The Huka Prawn Farm, one of Taupo's biggest tourist attractions and the only venture of its kind in New Zealand, has been placed on the market for sale as a going concern business on property leased from the Crown.
The sale includes resource consents, the rights to extract heated thermal and river water and the intellectual property for the individual properties.
Located at 201 Karetoto Rd, the Huka Prawn Farm occupies 12ha of land overlooking the Waikato River near Taupo and includes a prawn hatchery, restaurant and activities fun park.
"This business presents an opportunity to expand an already thriving operation based on one of the country's favourite pastimes," says Paul Dixon of Bayleys Auckland who, with colleagues Jacqui Dellar and David Bayley, is selling the business by deadline private treaty closing at 5pm on Thursday November 7.
Dixon says that in a recent Horizons Research Survey, fishing was named the most popular participatory sport in the country with five times more people hooked into the pastime than playing rugby.
"The Huka Prawn Park is the only place in New Zealand where anyone can fish for giant fresh water prawns," he says.
"The tourism and leisure market is expected to continue growing during the next five to 10 years and this tourist venture offers the opportunity to grow with it."
The prawn operation dates back to 1987 when a pilot farm was established on the existing site to breed a species of Malaysian giant fresh water prawn.
The business has since been developed and had millions of dollars invested to grow into a major tourist attraction, spearheaded by the attraction of prawn fishing.
Normally the tropical invertebrates would be unable to live in the chilly river temperatures, but through heating the water to 28C with geo-thermal energy, the prawns thrive in the park's environment.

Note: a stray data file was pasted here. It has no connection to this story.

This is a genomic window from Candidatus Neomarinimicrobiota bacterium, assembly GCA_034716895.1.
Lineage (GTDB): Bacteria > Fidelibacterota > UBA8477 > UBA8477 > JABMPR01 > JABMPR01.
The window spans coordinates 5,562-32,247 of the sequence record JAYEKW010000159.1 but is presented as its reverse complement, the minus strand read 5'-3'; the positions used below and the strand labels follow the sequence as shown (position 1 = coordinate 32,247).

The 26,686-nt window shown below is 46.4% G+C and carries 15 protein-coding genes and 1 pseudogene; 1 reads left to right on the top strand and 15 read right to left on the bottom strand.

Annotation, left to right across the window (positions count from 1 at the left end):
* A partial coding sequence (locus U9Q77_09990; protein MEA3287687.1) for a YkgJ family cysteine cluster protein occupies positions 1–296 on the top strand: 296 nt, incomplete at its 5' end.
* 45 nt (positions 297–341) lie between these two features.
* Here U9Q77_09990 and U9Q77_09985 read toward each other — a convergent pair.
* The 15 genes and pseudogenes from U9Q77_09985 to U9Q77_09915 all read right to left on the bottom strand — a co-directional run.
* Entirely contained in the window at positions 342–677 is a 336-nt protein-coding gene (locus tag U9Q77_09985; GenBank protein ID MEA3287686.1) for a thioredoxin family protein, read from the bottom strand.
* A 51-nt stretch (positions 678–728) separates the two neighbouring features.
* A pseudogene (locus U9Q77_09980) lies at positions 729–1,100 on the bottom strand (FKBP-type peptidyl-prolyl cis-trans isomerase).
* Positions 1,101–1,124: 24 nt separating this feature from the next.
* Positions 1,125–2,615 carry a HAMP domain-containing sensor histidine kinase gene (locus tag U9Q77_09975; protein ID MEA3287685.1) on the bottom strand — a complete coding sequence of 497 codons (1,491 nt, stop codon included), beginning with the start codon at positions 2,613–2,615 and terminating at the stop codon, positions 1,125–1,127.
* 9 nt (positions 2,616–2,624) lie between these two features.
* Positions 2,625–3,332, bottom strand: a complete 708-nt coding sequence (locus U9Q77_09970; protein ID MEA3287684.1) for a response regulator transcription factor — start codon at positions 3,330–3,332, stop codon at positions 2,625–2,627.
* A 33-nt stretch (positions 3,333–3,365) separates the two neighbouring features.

The business is made up of three divisions.
There is a 1700sq m prawn hatchery and 6ha farm including 19 prawn growing ponds; a restaurant specialising in prawn dishes but not exclusively; and a children's activities fun park which includes prawn fishing, education and adventure walks, trout feeding, water activities and geothermal features.
Baby prawns are fed and grown at the prawn hatchery where geothermal energy is used to heat fresh water circulating through the ponds.
When fully grown at around 16 weeks the prawns are harvested and supplied to the company's restaurant.
In addition, about 250,000 prawns are produced at the hatchery each year for live prawn fishing. Dellar says this figure has increased dramatically in recent years and the trend is expected to continue.
Huka Prawn Park Restaurant, located on the banks of the Waikato River is one of the largest a la carte restaurants in Taupo. Catering mainly for daytime patrons, it can seat 200 patrons inside and 150 outside under canvas sails.
"The evening potential market is currently underutilised and strategies are being developed to address this," Dellar says.
"The restaurant serves close to 70,000 patrons each year and is particularly popular with Asian customers from Hamilton and Auckland. The restaurant's size, position, menu and value for money particularly lends itself to group functions, and few facilities in Taupo have a comparable capacity and none with its scenic outlook."
In recent years the business has diversified to establish a fun park. Activities at the park have evolved around the growing ponds of the prawn farm, with an added fun walk, guided tour of the hatchery, water novelties such as water jets, obstacle courses, rainbow trout feeding and prawn fishing.
"Its target demographic is families and a younger market, but it is also very popular with domestic and international travellers and it is projected to attract more than 73,000 visitors during the current financial year.
"The business presents several opportunities for expansion and growth," Dixon says.
"One vision is to cover a section of the fishing ponds with a clear roof and drop down sides to create a weatherproof environment when necessary to ensure higher visitor numbers in the winter months.
"Another option would be to expand the area for additional activities to take place.
"With more than three hectares of unused flat land and substantial reserves of geothermal energy available, opportunities are many and varied and perhaps are only limited by imagination," says Dixon.
"As a tourist attraction, the business has gone from strength to strength and offers a potential buyer a successful business in a niche market, with multiple opportunities for development in a flourishing tourist industry."